GNTLGNT, Spideyman and Paddy C like this.
  8. not_nadine

    not_nadine Comfortably Roont

    Can't speak for swiftdog2.0 , but Cujo made me very sad.
    It was they way Stephen King wrote it, through the eyes of poor Cujo. And how can he do that? That's SK for ya. He was a good boy.

    The way a buzz saw was hurting his ears, and could not understand why he felt upset with the people he loved.

    Just felt bad for poor Cujo. He didn't mean it. Just got sick.
     
    Kurben, GNTLGNT, Spideyman and 3 others like this.
  9. Wab

    Wab Well-Known Member

    Can't speak for swiftdog but I find Cujo a hard read because it's incredibly sad. He wanted to be a good dog.
     
  10. not_nadine

    not_nadine Comfortably Roont

    I did enjoy reading about the movie where there were a bunch of Cujo's. And the trainers had some trouble with them being happy licking the rabid corn syrup props off themselves, instead of being mean and in character.

    :flustered: But the movie:

    Five St. Bernards were used, one mechanical head, and a guy in a dog costume.
    The dogs would be enjoying themselves so much that they would wag their tails during filming. This tactic was missed once in the editing where they show Cujo from behind ready to attack and his tail is wagging energetically.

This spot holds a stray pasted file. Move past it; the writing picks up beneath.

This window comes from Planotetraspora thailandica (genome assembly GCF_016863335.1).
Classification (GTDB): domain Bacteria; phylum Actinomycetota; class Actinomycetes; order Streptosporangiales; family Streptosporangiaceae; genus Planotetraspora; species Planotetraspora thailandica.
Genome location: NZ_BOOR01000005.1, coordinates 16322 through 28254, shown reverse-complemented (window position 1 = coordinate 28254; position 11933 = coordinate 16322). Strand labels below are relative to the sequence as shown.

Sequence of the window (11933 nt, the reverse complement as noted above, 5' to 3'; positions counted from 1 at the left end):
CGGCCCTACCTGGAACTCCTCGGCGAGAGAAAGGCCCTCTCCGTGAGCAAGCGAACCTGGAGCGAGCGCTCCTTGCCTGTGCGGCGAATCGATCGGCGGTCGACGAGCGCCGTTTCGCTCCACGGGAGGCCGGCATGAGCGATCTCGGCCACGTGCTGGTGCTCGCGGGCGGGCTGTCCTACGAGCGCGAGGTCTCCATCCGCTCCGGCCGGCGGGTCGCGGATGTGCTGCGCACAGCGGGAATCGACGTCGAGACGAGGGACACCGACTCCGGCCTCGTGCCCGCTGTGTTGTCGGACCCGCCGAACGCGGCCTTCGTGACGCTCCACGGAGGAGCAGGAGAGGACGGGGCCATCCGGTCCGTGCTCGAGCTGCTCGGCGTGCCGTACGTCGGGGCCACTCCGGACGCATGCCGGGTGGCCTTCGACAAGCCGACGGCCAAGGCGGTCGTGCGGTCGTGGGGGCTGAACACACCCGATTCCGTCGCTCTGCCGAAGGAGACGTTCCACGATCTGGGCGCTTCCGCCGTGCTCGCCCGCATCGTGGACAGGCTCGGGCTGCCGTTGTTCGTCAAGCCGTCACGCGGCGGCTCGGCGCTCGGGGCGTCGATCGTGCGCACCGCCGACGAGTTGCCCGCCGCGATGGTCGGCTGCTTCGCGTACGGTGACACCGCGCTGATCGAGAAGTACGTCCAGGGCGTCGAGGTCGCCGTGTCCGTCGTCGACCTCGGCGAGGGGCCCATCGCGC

To make the St. Bernards attack the car, animal trainers put the dog's favorite toys inside the car so the dogs would try to get them.
     
    GNTLGNT, Spideyman and Doc Creed like this.
  11. Mr. Cranky

    Mr. Cranky Well-Known Member

    So that made you about ten years old when you read your first ever Stephen King book, that's pretty young. Pet Sematary is my favorite as well. He is one of the best writers who can understand characters: describing them, understanding them, what they're thinking. That's why I like him as a writer for the most part because of how he develops characters, and in some I've seen myself which is a bit off-putting.
     
    GNTLGNT, Spideyman and Doc Creed like this.
  12. Doc Creed

    Doc Creed Well-Known Member

    Lol...yeah, I remember that wagging tail in that one scene. That's one happy demon dog.
     
    GNTLGNT, not_nadine and Spideyman like this.
  13. not_nadine

    not_nadine Comfortably Roont

    Yeah, just give him the squeaky toy. You will find it later in the couch cushions.



    [​IMG]
     
    GNTLGNT, Spideyman and Doc Creed like this.
  14. Doc Creed

    Doc Creed Well-Known Member

    I understand what a lot of you are saying but it's just a story. I have compassion for the dog to the extent that I'm entering a fictional world and temporarily embracing that reality but I'm not put off by it, no more than I'm put off by reading about the
    death of Tad, the innocent boy in the novel.
    It's sad, it is, but it's only fiction.
    (I didn't intend that to be harsh, just my opinion) :)
     
    GNTLGNT and Spideyman like this.
  15. not_nadine

    not_nadine Comfortably Roont

    I know that, but who then Stephen King can put us in the mind of a dog?

    It's fiction.
    So is Tadders.
     
    GNTLGNT, Spideyman and Doc Creed like this.
  16. swiftdog2.0

    swiftdog2.0 Free speech has been reduced to a 20% off coupon..

    To me, just a story about a rabid dog. Didn’t care for the subplots either.
     

Share This Page

Sleeping Beauties - Available Now